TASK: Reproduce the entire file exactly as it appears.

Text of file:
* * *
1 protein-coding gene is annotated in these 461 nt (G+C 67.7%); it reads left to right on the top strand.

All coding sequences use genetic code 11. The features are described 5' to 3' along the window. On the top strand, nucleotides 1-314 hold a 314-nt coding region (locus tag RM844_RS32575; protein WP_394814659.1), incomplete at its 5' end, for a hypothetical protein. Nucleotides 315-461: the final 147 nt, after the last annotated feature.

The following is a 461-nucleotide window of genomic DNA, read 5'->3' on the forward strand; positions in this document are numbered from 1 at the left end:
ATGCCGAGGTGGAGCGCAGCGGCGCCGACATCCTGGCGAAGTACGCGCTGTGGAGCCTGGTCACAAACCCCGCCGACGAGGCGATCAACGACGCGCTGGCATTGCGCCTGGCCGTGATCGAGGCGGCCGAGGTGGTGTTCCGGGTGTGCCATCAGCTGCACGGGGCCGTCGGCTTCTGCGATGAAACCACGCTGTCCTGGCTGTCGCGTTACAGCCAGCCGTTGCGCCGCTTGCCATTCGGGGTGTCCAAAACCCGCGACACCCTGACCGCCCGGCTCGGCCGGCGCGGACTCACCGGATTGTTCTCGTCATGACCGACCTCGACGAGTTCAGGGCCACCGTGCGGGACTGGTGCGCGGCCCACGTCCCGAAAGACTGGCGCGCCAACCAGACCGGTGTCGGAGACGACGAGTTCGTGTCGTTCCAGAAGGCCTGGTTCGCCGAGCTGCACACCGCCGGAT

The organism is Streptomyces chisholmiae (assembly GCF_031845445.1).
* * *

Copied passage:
1 protein-coding gene is annotated in these 461 nt (G+C 67.7%); it reads left to right on the top strand.

All coding sequences use genetic code 11. The features are described 5' to 3' along the window. On the top strand, nucleotides 1-314 hold a 314-nt coding region (locus tag RM844_RS32575; protein WP_394814659.1), incomplete at its 5' end, for a hypothetical protein. Nucleotides 315-461: the final 147 nt, after the last annotated feature.

The following is a 461-nucleotide window of genomic DNA, read 5'->3' on the forward strand; positions in this document are numbered from 1 at the left end:
ATGCCGAGGTGGAGCGCAGCGGCGCCGACATCCTGGCGAAGTACGCGCTGTGGAGCCTGGTCACAAACCCCGCCGACGAGGCGATCAACGACGCGCTGGCATTGCGCCTGGCCGTGATCGAGGCGGCCGAGGTGGTGTTCCGGGTGTGCCATCAGCTGCACGGGGCCGTCGGCTTCTGCGATGAAACCACGCTGTCCTGGCTGTCGCGTTACAGCCAGCCGTTGCGCCGCTTGCCATTCGGGGTGTCCAAAACCCGCGACACCCTGACCGCCCGGCTCGGCCGGCGCGGACTCACCGGATTGTTCTCGTCATGACCGACCTCGACGAGTTCAGGGCCACCGTGCGGGACTGGTGCGCGGCCCACGTCCCGAAAGACTGGCGCGCCAACCAGACCGGTGTCGGAGACGACGAGTTCGTGTCGTTCCAGAAGGCCTGGTTCGCCGAGCTGCACACCGCCGGAT

The organism is Streptomyces chisholmiae (assembly GCF_031845445.1).